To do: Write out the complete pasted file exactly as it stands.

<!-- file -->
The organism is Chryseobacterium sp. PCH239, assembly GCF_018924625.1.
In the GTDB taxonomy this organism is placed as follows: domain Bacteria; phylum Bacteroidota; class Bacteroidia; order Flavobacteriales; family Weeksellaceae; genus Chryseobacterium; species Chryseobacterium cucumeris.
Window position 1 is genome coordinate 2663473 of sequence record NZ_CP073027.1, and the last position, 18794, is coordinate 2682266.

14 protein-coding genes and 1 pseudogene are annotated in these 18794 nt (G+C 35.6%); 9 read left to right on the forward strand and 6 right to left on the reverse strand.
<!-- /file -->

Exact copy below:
The organism is Chryseobacterium sp. PCH239, assembly GCF_018924625.1.
In the GTDB taxonomy this organism is placed as follows: domain Bacteria; phylum Bacteroidota; class Bacteroidia; order Flavobacteriales; family Weeksellaceae; genus Chryseobacterium; species Chryseobacterium cucumeris.
Window position 1 is genome coordinate 2663473 of sequence record NZ_CP073027.1, and the last position, 18794, is coordinate 2682266.

14 protein-coding genes and 1 pseudogene are annotated in these 18794 nt (G+C 35.6%); 9 read left to right on the forward strand and 6 right to left on the reverse strand.